My department chair is looking into whether in 2022-2023, I can drop down to 3 classes / year instead of 4, which would open up a lot more time for writing books; I would really love that. Teaching is great, but it’s also endless — there are always more students you could be teaching. There are only so many books you’ll get a chance to write. But we really do need my income to pay the bills. So all of this is in aid of making that happen.
I’ve had a lot of fun making items for Patreon this year, but I do think I need to think a little more carefully about how I do it in 2021. Production capacity is a real issue — they just take a lot of time, making everything by hand, and while I want to do that while I’m developing items, it doesn’t scale well for just me when I’m shipping them to a lot of people (and even 25-50 is a lot, in this case).
I start losing too much time from writing, is the big problem — even this week, I’ve had to take a few extensions on George R.R. Martin’s Wild Cards story (which pays quite well), in order to get the boxes put together and shipped. When I’m writing on a contract these days, I’m usually making something between $50 – $100 / hr (mostly depending on how much rewriting the thing needs). So it makes sense to hire out as much work as I can at $25 / hr.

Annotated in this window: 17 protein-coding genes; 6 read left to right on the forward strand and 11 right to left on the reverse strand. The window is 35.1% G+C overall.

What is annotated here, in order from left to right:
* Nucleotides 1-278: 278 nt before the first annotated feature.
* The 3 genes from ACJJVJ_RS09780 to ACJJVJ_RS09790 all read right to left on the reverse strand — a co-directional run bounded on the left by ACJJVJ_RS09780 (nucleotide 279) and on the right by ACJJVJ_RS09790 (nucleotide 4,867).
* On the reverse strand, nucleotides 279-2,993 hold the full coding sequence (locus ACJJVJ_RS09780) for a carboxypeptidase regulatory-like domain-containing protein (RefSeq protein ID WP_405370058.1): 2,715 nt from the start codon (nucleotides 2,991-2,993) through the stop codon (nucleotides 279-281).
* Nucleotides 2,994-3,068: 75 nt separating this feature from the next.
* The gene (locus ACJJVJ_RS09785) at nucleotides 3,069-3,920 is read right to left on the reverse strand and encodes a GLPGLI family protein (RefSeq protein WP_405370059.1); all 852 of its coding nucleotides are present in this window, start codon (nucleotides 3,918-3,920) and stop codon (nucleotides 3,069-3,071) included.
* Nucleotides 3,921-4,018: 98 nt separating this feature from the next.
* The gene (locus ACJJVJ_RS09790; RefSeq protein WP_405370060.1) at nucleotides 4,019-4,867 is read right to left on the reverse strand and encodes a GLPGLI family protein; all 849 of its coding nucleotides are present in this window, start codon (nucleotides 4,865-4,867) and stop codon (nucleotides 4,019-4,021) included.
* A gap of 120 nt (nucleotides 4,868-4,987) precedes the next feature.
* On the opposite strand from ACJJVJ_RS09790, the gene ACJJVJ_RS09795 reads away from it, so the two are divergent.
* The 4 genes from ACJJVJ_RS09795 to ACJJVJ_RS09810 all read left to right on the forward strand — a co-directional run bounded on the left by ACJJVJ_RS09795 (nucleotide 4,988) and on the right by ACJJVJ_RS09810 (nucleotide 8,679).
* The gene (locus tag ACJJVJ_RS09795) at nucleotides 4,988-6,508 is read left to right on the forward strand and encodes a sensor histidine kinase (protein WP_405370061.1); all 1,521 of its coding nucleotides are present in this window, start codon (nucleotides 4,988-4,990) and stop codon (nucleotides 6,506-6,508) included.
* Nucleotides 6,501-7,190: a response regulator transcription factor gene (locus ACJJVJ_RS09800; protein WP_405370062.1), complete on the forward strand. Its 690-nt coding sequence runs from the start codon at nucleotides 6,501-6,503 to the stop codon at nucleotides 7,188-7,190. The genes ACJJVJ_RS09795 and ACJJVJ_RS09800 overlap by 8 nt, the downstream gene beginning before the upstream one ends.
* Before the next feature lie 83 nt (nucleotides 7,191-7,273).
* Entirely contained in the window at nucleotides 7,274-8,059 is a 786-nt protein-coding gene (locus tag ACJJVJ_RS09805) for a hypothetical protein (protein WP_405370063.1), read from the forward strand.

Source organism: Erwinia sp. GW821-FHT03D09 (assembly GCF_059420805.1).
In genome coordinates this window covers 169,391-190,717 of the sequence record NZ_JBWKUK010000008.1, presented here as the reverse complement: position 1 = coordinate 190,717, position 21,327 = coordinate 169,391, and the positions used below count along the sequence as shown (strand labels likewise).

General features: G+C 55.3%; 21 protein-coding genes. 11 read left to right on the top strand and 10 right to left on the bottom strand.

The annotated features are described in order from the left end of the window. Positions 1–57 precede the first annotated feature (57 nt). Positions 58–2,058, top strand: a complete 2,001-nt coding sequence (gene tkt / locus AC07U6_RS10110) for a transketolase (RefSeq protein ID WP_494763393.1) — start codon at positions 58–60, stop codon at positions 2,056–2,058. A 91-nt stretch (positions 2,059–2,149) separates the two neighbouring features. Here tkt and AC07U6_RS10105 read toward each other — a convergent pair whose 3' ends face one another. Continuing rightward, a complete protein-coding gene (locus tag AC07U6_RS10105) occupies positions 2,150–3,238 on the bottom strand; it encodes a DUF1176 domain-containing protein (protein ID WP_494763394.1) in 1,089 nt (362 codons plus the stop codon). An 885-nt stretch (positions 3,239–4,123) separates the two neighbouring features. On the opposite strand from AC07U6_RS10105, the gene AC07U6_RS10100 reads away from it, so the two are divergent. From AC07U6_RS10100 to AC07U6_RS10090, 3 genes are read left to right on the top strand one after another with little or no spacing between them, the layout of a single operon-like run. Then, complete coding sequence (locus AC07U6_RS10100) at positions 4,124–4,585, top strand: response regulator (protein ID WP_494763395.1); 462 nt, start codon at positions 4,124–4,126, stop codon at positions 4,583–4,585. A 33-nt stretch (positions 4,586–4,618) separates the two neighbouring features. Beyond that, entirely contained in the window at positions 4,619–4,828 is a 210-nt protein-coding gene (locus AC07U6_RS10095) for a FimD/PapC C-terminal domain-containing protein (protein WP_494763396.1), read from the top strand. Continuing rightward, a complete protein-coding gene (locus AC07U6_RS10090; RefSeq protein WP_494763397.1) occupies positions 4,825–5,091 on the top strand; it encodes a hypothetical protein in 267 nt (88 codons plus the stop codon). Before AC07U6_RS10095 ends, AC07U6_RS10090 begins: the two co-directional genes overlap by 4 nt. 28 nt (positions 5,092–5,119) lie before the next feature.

Part of the issue right now is the pandemic — I couldn’t have Emmanuel Henderson and Stephanie Bailey over here helping with packing and shipping, which would have saved some significant time. I don’t *think* it would’ve made sense to have them swing by, pick things up, take them home, and wrap / ship from there — although I’m not quite positive of that.
But I do think that the bath products at least, we’re going to try having Stephanie help with production. She likes making them, she’s good at it, and I can still have the fun of coming up with scent / color / mold combos. (I’m planning to experiment next week during holiday down time on the unicorn garden theme, and that part will be much fun.) I’m also loving the pattern design, so more of that, which I think is going to find its way onto stationery more as well as fabric. Little notebooks for writers, perhaps? Stay tuned.
We’re also going to start thinking about sweets production, although that’s a little more complicated, as it requires getting appropriate licenses / training for everyone who’ll have their hands on the food, and possibly renting space in a commercial kitchen — that may have to wait until summer to sort out. The summer box is also kind of light on food stuff anyway, since a lot of food treats don’t ship well in heat. So really, maybe we aim for September or even December on that?